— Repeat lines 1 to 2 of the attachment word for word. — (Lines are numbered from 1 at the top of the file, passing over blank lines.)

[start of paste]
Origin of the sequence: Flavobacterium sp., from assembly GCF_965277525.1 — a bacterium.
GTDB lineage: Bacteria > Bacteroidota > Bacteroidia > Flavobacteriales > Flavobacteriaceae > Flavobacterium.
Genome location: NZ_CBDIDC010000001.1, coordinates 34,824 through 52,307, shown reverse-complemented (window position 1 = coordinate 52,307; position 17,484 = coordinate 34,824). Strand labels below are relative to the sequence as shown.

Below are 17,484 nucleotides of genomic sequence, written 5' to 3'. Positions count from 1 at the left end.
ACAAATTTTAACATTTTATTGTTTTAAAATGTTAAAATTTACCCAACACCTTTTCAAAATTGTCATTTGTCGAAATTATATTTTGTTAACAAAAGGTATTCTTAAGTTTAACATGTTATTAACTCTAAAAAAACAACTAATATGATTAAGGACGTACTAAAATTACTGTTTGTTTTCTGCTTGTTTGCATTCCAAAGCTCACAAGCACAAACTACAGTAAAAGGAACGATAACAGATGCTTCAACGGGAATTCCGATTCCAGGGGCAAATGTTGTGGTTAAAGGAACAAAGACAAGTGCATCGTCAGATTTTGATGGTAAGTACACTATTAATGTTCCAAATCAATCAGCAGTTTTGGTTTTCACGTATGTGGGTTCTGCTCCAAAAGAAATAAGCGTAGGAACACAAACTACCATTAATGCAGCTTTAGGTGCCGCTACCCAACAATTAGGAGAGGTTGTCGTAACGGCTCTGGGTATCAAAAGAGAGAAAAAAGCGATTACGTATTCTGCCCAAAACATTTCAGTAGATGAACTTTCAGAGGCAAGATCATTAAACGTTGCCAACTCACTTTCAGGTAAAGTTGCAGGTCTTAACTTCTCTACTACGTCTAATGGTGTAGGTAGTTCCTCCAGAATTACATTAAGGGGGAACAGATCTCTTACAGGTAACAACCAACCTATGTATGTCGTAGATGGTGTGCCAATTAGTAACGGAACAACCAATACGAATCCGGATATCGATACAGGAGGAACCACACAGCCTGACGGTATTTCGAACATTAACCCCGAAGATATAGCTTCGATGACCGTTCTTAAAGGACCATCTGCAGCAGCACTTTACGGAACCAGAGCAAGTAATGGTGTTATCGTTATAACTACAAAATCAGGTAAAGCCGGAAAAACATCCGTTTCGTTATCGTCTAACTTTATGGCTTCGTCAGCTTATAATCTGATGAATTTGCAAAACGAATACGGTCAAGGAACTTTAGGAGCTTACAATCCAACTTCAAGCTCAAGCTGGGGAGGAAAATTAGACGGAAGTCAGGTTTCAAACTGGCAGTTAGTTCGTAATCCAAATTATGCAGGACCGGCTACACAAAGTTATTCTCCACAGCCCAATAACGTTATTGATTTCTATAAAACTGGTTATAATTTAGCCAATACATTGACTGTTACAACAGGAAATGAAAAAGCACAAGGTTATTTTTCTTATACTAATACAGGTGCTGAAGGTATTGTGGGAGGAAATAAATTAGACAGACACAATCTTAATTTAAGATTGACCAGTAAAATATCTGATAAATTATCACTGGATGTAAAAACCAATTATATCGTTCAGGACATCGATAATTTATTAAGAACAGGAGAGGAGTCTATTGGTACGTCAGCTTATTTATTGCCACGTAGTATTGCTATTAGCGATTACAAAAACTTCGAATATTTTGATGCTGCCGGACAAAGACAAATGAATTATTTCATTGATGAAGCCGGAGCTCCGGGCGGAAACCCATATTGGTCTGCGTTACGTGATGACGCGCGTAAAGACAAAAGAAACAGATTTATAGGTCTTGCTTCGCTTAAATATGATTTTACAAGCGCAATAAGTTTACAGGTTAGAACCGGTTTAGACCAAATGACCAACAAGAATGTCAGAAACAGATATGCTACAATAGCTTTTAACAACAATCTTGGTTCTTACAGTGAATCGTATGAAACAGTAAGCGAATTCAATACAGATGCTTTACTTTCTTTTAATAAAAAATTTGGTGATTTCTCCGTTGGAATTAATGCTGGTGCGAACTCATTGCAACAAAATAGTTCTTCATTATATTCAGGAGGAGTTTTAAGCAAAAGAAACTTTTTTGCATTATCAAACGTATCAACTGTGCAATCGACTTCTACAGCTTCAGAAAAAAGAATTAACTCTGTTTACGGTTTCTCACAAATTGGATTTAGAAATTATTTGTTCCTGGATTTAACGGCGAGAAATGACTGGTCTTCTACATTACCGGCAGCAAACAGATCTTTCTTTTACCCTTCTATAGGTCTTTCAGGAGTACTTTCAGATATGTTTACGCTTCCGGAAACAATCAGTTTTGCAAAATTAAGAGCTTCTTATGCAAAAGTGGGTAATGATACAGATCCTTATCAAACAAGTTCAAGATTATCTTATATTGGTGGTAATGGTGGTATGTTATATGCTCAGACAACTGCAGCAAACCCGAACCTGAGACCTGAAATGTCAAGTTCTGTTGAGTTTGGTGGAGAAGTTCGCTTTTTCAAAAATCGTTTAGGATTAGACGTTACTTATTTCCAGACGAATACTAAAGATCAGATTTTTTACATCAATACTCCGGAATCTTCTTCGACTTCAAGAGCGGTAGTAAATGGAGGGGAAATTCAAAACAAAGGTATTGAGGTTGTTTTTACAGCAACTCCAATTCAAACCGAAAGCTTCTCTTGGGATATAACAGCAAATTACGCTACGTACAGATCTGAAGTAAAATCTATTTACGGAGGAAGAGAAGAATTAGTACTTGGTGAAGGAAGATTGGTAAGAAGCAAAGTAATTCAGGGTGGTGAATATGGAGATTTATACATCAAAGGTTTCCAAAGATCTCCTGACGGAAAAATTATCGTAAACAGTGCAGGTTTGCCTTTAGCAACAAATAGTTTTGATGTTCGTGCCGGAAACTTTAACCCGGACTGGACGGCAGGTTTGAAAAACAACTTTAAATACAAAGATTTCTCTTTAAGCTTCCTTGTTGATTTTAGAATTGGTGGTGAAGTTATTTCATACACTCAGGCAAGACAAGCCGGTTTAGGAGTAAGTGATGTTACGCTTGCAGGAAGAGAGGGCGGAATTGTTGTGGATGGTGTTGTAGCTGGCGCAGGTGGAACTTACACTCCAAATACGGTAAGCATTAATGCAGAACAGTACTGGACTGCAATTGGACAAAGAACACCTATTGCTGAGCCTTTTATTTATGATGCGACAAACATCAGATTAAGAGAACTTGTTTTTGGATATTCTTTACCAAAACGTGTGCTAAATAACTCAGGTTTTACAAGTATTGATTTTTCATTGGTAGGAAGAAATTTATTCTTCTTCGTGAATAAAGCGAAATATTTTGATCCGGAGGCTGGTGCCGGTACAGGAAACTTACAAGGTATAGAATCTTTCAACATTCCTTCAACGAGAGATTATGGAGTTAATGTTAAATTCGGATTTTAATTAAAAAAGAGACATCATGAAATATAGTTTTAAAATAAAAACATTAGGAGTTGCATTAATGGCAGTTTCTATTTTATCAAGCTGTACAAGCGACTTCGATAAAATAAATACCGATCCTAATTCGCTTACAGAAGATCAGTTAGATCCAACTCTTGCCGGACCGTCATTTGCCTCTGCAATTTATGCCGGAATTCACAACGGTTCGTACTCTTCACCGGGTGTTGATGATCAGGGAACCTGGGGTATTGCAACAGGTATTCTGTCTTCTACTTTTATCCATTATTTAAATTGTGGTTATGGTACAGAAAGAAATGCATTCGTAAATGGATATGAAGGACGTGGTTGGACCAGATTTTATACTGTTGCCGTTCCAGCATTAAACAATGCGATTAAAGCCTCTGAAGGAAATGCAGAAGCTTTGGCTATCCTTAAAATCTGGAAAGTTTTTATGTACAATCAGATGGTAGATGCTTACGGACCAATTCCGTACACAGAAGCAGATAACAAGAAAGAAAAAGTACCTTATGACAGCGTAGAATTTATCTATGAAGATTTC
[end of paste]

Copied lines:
Origin of the sequence: Flavobacterium sp., from assembly GCF_965277525.1 — a bacterium.
GTDB lineage: Bacteria > Bacteroidota > Bacteroidia > Flavobacteriales > Flavobacteriaceae > Flavobacterium.